Mikhail Klochko

Joseph Stalin’s drive to build a Soviet atomic bomb may have cost more lives than those lost at Hiroshima and Nagasaki combined.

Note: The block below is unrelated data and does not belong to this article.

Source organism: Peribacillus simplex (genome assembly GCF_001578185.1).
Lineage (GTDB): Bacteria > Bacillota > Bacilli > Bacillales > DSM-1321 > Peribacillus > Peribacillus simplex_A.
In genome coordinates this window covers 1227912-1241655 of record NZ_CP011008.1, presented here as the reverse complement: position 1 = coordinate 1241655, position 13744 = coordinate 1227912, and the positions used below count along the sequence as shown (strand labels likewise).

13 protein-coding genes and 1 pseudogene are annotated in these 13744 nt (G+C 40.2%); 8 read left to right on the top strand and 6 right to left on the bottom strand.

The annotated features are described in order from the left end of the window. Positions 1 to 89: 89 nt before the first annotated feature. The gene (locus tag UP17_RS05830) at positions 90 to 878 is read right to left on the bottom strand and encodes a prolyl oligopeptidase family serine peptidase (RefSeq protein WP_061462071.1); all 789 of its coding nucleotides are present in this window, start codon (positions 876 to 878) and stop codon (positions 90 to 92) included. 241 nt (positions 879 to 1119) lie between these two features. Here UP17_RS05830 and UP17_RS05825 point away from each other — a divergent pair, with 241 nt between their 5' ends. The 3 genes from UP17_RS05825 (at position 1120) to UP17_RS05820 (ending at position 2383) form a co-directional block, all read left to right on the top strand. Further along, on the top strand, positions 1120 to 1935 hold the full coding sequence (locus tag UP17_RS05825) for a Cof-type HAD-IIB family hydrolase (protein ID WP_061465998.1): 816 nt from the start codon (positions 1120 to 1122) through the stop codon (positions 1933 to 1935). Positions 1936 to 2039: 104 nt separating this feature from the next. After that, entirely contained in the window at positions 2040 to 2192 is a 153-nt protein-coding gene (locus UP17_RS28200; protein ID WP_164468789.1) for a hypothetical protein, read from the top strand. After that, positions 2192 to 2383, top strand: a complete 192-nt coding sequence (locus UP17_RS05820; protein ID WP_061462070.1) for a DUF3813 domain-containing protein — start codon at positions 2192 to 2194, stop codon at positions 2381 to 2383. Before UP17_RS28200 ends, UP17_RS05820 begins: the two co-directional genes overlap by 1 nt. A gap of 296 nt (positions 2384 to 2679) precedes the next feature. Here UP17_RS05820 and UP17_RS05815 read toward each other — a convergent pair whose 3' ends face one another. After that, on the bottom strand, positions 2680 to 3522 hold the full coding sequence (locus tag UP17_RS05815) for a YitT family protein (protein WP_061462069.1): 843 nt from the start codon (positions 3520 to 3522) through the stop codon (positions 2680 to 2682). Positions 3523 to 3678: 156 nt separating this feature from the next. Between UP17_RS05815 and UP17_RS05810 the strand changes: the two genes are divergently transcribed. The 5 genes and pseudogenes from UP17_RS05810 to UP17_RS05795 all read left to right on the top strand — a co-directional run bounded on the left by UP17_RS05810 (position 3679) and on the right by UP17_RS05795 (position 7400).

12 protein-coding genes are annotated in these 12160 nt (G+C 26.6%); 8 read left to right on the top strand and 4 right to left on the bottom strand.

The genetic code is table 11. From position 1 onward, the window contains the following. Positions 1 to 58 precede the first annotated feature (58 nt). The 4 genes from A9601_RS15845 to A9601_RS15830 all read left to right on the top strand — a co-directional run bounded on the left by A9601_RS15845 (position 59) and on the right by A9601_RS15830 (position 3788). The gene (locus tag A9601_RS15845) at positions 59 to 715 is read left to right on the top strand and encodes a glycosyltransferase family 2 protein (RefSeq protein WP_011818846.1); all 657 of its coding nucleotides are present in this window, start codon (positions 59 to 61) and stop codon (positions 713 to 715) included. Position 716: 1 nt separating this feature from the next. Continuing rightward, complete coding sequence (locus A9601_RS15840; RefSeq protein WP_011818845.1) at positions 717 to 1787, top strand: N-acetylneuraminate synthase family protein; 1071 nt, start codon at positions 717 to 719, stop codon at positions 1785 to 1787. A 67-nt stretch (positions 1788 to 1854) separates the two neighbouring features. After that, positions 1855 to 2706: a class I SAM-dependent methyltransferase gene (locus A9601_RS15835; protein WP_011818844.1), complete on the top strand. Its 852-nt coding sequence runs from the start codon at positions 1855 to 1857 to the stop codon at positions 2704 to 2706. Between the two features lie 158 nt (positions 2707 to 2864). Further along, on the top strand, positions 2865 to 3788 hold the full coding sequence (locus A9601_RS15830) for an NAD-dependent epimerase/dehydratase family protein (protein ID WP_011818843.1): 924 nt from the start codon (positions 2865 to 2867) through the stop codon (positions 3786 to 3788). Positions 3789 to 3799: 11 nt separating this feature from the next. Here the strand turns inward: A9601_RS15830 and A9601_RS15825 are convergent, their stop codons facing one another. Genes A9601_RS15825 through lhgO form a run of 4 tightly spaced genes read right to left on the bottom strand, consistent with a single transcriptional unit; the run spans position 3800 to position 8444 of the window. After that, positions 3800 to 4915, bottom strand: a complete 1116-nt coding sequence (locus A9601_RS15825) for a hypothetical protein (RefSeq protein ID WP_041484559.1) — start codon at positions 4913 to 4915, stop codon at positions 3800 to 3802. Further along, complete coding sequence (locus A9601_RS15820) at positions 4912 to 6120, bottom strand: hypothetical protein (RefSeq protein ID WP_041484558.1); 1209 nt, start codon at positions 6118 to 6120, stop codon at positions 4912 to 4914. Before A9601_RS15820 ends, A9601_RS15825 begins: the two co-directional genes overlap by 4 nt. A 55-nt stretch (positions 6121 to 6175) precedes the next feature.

On 29 December 1962, many scientists, engineers and workers in the Soviet Union read with cynicism an article in Pravda about the toll of radiation-induced diseases among the people of Hiroshima and Nagasaki. Nearly 20 years after the atomic bombs dropped, Japanese people were still dying. But the people who had worked on Joseph Stalin’s atom bomb project in the 1940s and 1950s already knew well the perils of radiation — despite the heavy veil of secrecy surrounding the issue. “Why point the finger at Japan,” many readers of the article must have thought, “when in the USSR itself countless people suffer from the same diseases and thousands have died from them.”

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